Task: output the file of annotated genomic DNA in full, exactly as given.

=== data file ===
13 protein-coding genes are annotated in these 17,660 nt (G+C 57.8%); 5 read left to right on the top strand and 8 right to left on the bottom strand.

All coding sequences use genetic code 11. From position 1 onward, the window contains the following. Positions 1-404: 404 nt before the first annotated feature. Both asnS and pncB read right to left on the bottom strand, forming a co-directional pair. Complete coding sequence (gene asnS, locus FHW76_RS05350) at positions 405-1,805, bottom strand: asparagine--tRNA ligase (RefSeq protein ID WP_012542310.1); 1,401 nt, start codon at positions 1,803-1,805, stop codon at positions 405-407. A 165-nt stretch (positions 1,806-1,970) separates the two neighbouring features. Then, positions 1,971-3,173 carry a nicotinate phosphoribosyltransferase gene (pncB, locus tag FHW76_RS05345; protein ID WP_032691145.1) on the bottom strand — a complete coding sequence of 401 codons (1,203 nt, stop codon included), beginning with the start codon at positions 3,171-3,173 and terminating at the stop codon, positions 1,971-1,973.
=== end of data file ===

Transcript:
13 protein-coding genes are annotated in these 17,660 nt (G+C 57.8%); 5 read left to right on the top strand and 8 right to left on the bottom strand.

All coding sequences use genetic code 11. From position 1 onward, the window contains the following. Positions 1-404: 404 nt before the first annotated feature. Both asnS and pncB read right to left on the bottom strand, forming a co-directional pair. Complete coding sequence (gene asnS, locus FHW76_RS05350) at positions 405-1,805, bottom strand: asparagine--tRNA ligase (RefSeq protein ID WP_012542310.1); 1,401 nt, start codon at positions 1,803-1,805, stop codon at positions 405-407. A 165-nt stretch (positions 1,806-1,970) separates the two neighbouring features. Then, positions 1,971-3,173 carry a nicotinate phosphoribosyltransferase gene (pncB, locus tag FHW76_RS05345; protein ID WP_032691145.1) on the bottom strand — a complete coding sequence of 401 codons (1,203 nt, stop codon included), beginning with the start codon at positions 3,171-3,173 and terminating at the stop codon, positions 1,971-1,973.